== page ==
Erica DeWald is an associate director in APCO’s Washington, D.C., office specializing in vaccines and communicating complex scientific issues.
“It’s a bird!”
“It’s a plane!”
“No, it’s bird flu on a plane!”
It just wouldn’t be flu season without a panic about a pandemic, would it? The fuss usually kicks up around September and, depending on the severity of the flu season, can last quite a few months. It would seem we lucked out in the United States this year with a mild season but what about…next year?
In all seriousness, influenza is a deadly disease. Even during this very mild season, more than a dozen families have lost their children to the flu. Public health officials across the country continue to call for everyone over the age of six months to be vaccinated. Getting vaccinated is a fairly simple process now that vaccines are offered not only at doctor’s offices but also at pharmacies, schools, airports and even fast food chains. Assuming the Affordable Care Act remains in place, it should also be relatively inexpensive for everyone.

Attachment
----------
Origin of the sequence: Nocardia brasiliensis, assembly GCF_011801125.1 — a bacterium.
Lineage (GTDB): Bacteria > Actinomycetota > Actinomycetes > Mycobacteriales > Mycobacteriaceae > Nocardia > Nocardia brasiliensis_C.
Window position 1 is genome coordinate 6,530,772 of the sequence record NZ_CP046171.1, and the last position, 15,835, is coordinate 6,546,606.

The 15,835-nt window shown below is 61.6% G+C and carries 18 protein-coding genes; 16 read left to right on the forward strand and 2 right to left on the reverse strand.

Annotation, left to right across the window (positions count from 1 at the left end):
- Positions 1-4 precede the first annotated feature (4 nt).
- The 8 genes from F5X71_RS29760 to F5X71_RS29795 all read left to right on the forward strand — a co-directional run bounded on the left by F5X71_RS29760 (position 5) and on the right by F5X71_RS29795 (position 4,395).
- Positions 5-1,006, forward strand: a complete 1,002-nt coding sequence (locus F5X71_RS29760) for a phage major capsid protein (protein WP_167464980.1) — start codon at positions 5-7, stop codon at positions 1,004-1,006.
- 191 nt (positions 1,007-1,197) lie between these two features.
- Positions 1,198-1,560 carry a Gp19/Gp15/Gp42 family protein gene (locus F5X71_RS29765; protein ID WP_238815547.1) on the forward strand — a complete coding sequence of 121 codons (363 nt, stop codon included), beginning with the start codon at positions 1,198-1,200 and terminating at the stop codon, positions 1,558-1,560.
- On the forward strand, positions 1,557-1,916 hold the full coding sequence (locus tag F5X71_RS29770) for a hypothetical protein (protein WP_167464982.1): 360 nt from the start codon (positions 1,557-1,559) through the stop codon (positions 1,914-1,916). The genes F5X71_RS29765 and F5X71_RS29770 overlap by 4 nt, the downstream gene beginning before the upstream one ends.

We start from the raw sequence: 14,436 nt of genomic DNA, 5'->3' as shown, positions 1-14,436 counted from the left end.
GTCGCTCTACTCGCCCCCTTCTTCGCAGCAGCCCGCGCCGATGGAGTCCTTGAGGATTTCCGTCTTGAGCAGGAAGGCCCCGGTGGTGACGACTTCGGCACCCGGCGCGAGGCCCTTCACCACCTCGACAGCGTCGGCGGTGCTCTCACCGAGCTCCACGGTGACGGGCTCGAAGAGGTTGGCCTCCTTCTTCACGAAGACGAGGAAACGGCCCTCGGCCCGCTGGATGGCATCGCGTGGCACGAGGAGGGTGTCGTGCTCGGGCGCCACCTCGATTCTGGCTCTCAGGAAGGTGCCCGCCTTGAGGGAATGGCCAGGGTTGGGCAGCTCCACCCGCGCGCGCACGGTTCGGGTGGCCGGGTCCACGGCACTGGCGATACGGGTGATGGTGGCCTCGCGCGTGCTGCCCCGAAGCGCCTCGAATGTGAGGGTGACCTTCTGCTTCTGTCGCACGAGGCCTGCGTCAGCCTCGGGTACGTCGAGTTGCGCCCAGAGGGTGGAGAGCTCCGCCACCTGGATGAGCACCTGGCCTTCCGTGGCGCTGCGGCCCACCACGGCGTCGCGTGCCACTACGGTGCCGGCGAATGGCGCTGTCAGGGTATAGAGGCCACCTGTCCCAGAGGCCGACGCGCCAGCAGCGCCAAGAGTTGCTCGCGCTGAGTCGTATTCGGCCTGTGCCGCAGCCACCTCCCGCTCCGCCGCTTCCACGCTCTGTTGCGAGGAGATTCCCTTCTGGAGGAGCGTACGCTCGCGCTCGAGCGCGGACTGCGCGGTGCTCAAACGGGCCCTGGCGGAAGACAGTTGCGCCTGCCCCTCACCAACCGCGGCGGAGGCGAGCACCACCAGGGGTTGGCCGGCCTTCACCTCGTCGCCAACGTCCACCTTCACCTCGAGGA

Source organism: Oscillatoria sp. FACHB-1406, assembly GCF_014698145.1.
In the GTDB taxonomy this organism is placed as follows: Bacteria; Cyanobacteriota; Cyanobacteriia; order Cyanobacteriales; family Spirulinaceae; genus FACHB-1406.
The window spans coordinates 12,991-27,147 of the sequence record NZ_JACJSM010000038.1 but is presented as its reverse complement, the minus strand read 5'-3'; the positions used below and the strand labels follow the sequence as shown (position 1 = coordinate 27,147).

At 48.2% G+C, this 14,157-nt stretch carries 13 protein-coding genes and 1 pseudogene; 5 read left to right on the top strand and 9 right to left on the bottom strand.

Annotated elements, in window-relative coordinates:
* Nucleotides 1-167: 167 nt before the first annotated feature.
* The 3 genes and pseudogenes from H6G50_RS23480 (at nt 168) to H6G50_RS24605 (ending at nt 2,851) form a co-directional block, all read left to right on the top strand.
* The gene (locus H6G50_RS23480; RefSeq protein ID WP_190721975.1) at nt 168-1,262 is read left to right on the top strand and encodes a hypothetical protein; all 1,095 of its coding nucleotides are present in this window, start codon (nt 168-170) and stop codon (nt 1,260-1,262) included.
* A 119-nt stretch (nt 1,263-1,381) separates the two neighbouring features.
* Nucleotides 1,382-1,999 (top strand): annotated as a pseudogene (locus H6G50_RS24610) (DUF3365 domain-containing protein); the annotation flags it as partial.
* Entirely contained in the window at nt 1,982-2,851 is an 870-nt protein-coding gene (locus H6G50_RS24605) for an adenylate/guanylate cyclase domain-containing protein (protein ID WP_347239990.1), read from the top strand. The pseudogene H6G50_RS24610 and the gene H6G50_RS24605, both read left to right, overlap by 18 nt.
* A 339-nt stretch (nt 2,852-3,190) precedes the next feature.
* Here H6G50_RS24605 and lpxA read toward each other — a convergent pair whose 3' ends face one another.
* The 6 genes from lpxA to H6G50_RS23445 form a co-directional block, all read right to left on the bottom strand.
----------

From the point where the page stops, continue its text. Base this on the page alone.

So why don’t more people get vaccinated? Part of it is raising awareness among the public, and part of it is providing them with easier access. But, I would argue, part of it is the media. The media is quick to raise the alarm about a possible pandemic, but they rarely discuss the impact of an average season. Where was the coverage of those dozen deaths this year? We only have to look at organizations like Families Fighting Flu to understand the very real impact of boring old “seasonal” influenza.
We need to do a better job informing the media of both the impact of seasonal flu and the relative risk of a pandemic. Most experts agree that bird flu is not a major threat because it doesn’t easily pass from human to human. The great epidemic of 1918 originated from a mammalian source, not an avian one. Humans are not hardwired to understand relative risk. We rely on our reporters, who rely on institutions like the Centers for Disease Control and Prevention, to better communicate that concept. If the message to the media is not appropriately tempered, it can set off a panic among the public.
The media, government officials and industry all have the responsibility to communicate not only accurate information about influenza, but information that puts the season in perspective. With the right message, we can save lives. With the wrong message, we can desensitize the public to important future vaccination campaigns.